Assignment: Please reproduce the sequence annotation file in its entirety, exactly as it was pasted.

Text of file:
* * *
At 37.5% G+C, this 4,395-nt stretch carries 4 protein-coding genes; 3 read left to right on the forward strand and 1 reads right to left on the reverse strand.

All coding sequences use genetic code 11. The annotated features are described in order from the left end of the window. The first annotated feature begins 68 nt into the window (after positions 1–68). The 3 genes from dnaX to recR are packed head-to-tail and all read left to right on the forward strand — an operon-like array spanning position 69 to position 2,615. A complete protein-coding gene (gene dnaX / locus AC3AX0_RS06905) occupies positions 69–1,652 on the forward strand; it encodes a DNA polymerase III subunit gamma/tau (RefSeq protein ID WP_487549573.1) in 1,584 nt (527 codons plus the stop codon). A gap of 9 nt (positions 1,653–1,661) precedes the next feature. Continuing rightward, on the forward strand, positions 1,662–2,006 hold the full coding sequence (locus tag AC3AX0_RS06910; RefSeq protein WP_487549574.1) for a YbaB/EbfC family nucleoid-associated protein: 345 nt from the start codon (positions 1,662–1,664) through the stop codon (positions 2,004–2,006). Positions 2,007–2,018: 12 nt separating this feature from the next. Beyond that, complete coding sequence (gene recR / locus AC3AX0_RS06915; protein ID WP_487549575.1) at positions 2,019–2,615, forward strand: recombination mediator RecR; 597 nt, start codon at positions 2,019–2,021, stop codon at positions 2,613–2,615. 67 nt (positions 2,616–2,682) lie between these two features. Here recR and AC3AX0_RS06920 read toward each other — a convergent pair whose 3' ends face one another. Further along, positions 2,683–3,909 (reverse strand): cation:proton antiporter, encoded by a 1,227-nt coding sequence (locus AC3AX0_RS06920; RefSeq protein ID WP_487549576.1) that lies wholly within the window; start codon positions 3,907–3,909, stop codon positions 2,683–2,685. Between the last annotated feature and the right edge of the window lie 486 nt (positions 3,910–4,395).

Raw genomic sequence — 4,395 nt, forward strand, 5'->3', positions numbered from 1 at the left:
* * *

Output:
At 37.5% G+C, this 4,395-nt stretch carries 4 protein-coding genes; 3 read left to right on the forward strand and 1 reads right to left on the reverse strand.

All coding sequences use genetic code 11. The annotated features are described in order from the left end of the window. The first annotated feature begins 68 nt into the window (after positions 1–68). The 3 genes from dnaX to recR are packed head-to-tail and all read left to right on the forward strand — an operon-like array spanning position 69 to position 2,615. A complete protein-coding gene (gene dnaX / locus AC3AX0_RS06905) occupies positions 69–1,652 on the forward strand; it encodes a DNA polymerase III subunit gamma/tau (RefSeq protein ID WP_487549573.1) in 1,584 nt (527 codons plus the stop codon). A gap of 9 nt (positions 1,653–1,661) precedes the next feature. Continuing rightward, on the forward strand, positions 1,662–2,006 hold the full coding sequence (locus tag AC3AX0_RS06910; RefSeq protein WP_487549574.1) for a YbaB/EbfC family nucleoid-associated protein: 345 nt from the start codon (positions 1,662–1,664) through the stop codon (positions 2,004–2,006). Positions 2,007–2,018: 12 nt separating this feature from the next. Beyond that, complete coding sequence (gene recR / locus AC3AX0_RS06915; protein ID WP_487549575.1) at positions 2,019–2,615, forward strand: recombination mediator RecR; 597 nt, start codon at positions 2,019–2,021, stop codon at positions 2,613–2,615. 67 nt (positions 2,616–2,682) lie between these two features. Here recR and AC3AX0_RS06920 read toward each other — a convergent pair whose 3' ends face one another. Further along, positions 2,683–3,909 (reverse strand): cation:proton antiporter, encoded by a 1,227-nt coding sequence (locus AC3AX0_RS06920; RefSeq protein ID WP_487549576.1) that lies wholly within the window; start codon positions 3,907–3,909, stop codon positions 2,683–2,685. Between the last annotated feature and the right edge of the window lie 486 nt (positions 3,910–4,395).

Raw genomic sequence — 4,395 nt, forward strand, 5'->3', positions numbered from 1 at the left: